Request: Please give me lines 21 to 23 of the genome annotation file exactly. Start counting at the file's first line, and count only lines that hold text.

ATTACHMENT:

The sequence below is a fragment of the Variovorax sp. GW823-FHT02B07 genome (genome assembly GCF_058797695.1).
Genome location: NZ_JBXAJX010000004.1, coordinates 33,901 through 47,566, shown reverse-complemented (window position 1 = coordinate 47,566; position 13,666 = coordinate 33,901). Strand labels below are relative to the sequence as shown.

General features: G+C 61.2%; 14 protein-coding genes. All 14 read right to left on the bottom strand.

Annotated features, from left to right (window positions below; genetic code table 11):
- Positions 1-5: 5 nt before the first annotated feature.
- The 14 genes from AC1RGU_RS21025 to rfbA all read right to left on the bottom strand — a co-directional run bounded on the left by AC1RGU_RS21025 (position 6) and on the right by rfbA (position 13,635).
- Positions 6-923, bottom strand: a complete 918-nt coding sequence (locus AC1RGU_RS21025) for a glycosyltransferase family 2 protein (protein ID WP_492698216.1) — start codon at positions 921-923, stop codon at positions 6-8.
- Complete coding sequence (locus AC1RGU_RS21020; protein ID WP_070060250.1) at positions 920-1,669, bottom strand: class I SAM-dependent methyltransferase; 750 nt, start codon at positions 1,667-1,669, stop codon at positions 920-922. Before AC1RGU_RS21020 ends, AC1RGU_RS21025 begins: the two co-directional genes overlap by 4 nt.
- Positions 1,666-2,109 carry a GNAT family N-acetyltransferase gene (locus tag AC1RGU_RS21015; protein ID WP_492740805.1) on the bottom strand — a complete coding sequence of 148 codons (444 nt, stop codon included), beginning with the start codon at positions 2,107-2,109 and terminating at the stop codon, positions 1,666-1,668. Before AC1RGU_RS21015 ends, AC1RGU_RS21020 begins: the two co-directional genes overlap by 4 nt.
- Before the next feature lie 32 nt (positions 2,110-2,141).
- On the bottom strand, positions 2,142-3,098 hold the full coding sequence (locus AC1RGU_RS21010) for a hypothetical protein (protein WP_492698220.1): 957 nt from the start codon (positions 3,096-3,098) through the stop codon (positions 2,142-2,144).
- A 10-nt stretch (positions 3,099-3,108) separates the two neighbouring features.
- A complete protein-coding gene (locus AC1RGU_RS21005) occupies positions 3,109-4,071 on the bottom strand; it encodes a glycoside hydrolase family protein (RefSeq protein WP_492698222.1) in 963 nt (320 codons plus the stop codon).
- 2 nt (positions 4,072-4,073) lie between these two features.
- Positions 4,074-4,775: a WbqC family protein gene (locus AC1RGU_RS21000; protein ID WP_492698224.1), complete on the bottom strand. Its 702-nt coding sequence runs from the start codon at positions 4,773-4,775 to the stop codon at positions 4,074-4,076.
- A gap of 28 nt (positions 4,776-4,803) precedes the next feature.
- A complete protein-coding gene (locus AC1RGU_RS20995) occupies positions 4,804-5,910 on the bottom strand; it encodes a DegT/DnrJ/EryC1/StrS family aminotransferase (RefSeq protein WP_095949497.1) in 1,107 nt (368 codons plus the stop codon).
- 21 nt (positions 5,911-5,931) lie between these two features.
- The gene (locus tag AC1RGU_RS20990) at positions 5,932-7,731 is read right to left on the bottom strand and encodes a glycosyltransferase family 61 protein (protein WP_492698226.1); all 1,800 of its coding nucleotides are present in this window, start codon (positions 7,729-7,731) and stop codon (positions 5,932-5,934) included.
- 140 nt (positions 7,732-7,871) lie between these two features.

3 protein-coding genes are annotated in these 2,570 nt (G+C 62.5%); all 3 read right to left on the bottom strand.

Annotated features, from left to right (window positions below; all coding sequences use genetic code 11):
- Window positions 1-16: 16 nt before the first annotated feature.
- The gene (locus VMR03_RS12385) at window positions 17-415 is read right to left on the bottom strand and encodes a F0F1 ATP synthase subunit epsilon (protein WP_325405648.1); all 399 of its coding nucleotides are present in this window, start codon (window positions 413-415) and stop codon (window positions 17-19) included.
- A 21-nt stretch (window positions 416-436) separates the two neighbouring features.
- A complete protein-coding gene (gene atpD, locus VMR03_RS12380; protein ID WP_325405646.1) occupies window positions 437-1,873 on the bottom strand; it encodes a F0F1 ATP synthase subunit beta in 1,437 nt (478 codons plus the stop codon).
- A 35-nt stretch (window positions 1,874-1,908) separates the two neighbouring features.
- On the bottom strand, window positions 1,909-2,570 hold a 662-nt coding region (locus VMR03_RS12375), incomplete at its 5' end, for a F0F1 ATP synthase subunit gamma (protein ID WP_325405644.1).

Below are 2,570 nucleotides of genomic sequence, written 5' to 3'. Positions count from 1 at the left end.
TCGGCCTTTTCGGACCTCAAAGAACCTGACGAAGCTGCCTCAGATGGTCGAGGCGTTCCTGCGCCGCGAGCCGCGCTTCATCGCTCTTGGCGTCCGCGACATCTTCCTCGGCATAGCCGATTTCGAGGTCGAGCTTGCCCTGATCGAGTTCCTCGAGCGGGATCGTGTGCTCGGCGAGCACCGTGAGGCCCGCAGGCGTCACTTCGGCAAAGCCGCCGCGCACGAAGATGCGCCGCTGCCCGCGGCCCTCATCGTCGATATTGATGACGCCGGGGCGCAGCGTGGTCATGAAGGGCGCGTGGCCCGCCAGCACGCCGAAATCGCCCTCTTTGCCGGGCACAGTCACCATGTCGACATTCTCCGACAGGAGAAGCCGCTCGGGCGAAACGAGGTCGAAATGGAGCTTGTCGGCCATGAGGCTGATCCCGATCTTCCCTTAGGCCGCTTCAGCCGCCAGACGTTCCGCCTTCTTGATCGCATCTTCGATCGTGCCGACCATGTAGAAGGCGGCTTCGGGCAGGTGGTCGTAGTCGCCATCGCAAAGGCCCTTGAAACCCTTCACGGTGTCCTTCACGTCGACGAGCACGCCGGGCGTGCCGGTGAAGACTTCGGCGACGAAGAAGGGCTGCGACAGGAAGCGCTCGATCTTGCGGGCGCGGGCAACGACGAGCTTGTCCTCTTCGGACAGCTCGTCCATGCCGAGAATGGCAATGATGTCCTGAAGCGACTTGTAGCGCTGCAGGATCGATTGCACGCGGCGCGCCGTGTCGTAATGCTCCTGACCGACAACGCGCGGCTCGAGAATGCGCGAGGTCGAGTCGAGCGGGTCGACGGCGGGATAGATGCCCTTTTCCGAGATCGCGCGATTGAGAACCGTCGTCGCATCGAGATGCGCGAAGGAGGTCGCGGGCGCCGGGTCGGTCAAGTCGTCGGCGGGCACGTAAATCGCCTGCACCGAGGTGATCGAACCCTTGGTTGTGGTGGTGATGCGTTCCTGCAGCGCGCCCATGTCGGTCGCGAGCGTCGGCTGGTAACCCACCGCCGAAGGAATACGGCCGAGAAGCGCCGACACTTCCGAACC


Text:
3 protein-coding genes are annotated in these 2,570 nt (G+C 62.5%); all 3 read right to left on the bottom strand.

Annotated features, from left to right (window positions below; all coding sequences use genetic code 11):
- Window positions 1-16: 16 nt before the first annotated feature.